Second judge recuses himself from case challenging judicial appointment process
The recusal comes after Montana DOJ filed a motion seeking his disqualification
District Judge Kurt Krueger has become the second judge to recuse himself from a case that will determine if a law giving Gov. Greg Gianforte heightened ability to fill judicial vacancies is constitutional, according to MTN news.
The recusal comes after the state’s top cop filed a motion on Thursday revealing Krueger expressed a negative opinion on Senate Bill 140 — the law at the center of the case — which would eliminate the Judicial Nominating Commission and give the governor the power to fill judicial vacancies directly.
Citing the Montana Judicial Code of Ethics, the state’s Department of Justice filed a motion to the Montana Supreme Court on Thursday seeking to disqualify Krueger and other judges who commented on Senate Bill 140 in an email poll among judges.
Because Krueger wrote, “I am also adamantly oppose this bill [sic]” in a private email sent to dozens of judges, the lawsuit alleges he violated the code of ethics by making a public statement that demonstrated bias.
“The Montana Code of Judicial Conduct requires a judge to act in a manner that promotes public confidence in the independence, integrity, and impartiality of the judiciary,” read a statement from Attorney General Austin Knudsen’s office announcing the court filing.
Almost immediately after being signed into law, SB140 was challenged in court. Krueger was selected to preside over the case after Supreme Court Justice Mike McGrath recused himself.
“The Governor first respectfully moves for the immediate recusal or disqualification of Krueger and any Montana judicial officer who ‘voted’ on or expressed public approval or disapproval of Senate Bill 140,” read the court filing.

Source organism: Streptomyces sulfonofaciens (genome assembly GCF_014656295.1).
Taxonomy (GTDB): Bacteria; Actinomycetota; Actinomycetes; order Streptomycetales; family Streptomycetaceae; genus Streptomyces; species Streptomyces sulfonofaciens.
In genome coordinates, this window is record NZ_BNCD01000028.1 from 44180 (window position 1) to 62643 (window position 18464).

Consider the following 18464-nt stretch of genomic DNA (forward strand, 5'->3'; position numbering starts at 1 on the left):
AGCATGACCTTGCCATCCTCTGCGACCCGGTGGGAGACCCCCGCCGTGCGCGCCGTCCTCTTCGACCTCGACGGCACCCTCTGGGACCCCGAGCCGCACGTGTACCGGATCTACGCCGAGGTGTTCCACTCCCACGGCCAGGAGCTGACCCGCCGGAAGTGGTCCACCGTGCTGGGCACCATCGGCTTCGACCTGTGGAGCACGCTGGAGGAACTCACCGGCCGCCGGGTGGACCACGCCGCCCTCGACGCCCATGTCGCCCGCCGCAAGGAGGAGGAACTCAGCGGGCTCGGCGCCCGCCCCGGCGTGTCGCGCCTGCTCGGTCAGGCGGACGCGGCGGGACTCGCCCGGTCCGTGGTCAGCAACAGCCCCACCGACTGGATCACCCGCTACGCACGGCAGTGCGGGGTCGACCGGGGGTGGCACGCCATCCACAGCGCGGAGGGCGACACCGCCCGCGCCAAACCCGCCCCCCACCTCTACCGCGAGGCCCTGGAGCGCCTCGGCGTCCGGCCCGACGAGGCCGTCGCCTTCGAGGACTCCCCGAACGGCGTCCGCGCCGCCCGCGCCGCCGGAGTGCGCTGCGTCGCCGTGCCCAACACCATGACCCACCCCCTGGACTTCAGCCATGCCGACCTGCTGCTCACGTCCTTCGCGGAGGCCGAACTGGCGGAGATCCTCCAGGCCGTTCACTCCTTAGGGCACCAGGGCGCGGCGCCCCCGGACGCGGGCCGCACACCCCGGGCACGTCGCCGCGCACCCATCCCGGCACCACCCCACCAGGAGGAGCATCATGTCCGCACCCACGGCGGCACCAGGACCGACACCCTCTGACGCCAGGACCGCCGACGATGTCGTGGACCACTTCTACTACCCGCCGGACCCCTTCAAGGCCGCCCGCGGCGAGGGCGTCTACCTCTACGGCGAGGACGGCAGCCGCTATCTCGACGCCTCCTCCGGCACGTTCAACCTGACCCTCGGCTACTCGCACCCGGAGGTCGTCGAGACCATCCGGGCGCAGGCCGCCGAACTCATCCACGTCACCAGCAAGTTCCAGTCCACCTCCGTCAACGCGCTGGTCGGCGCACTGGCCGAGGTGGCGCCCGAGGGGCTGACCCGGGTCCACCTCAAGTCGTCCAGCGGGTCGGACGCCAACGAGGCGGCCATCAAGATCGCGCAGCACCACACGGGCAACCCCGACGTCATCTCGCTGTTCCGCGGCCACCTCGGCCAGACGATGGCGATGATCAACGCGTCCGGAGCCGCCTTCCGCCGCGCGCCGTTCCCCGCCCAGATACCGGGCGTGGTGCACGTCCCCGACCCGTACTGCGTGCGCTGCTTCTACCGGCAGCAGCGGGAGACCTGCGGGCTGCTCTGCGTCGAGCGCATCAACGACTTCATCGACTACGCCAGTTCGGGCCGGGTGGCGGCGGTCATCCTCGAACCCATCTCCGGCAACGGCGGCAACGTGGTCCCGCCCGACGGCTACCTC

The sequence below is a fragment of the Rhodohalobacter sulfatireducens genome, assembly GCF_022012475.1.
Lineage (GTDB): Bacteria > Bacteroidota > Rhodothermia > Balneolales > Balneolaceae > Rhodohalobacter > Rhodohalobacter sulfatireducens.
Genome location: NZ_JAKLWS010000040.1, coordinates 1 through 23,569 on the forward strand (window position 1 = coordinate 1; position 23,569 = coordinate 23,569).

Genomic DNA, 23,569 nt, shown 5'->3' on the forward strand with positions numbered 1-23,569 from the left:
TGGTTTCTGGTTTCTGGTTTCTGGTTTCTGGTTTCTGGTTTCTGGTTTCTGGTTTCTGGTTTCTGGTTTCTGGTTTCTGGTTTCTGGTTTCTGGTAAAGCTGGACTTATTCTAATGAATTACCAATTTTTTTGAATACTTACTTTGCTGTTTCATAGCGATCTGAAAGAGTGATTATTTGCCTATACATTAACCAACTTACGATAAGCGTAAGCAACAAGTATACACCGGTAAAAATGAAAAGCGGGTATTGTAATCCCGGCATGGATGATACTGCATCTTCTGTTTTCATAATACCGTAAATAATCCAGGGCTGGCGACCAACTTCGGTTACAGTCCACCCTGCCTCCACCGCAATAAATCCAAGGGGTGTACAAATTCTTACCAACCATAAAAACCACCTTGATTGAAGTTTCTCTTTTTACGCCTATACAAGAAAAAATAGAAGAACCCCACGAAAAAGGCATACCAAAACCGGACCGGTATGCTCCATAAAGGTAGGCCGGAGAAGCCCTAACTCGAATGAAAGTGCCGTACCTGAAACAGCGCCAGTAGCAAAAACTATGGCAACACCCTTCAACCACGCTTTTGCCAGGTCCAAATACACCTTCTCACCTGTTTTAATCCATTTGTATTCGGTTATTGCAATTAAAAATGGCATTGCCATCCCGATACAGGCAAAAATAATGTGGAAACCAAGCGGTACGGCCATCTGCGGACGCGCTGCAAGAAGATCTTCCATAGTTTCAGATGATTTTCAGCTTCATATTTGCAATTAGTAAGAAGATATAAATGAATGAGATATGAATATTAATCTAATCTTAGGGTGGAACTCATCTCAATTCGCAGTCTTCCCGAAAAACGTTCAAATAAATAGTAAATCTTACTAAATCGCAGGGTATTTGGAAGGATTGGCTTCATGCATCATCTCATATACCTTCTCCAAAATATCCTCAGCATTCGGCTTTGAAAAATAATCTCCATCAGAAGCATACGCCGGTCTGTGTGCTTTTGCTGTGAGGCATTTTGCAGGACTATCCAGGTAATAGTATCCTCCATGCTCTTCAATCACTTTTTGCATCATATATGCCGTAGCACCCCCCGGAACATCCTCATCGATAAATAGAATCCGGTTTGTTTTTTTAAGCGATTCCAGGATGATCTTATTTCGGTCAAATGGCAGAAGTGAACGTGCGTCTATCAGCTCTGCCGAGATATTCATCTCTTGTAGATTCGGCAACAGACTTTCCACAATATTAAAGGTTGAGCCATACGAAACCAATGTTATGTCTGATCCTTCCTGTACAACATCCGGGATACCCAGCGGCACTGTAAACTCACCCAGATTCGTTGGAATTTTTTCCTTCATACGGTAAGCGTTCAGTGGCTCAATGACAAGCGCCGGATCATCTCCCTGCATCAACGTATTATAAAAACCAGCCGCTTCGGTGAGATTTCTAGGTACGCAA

In addition to requesting the disqualification of judges, the motion asks the lawsuit to be put on hold until “the court can seat an impartial and independent judicial panel to decide this case,” according to the release.
The motion stated that Montana Supreme Court Administrator Beth McLaughlin emailed every Montana Supreme Court justice and every Montana district court judge — using government email domains — requesting they “take a position” on SB140 in an email poll.
While the email chain did not reveal the poll results, it did indicate that Judge Krueger and 17 other court Judges responded to McLaughlin, according to the release. The motion requests public disclosure of all judges who voted in the poll.
While the fate of SB140 is unknown, the Senate Judiciary Committee voted Thursday to advance Senate Bill 402, which serves as a backup plan if SB140 is found unconstitutional.
The bill, sponsored by Sen. Cary Smith, R-Billings, would change the Judicial Nominating Commission’s makeup.
Currently, the commission consists of four lay members appointed by the governor, two active attorneys and one district judge. Under Smith’s bill, there would be 12 lay members appointed by the governor, giving political appointees a much stronger majority.
According to the bill, it would become “effective on the date that the clerk of the Montana supreme court certifies to the code commissioner that Senate Bill No. 140 is found unconstitutional or otherwise invalid.”
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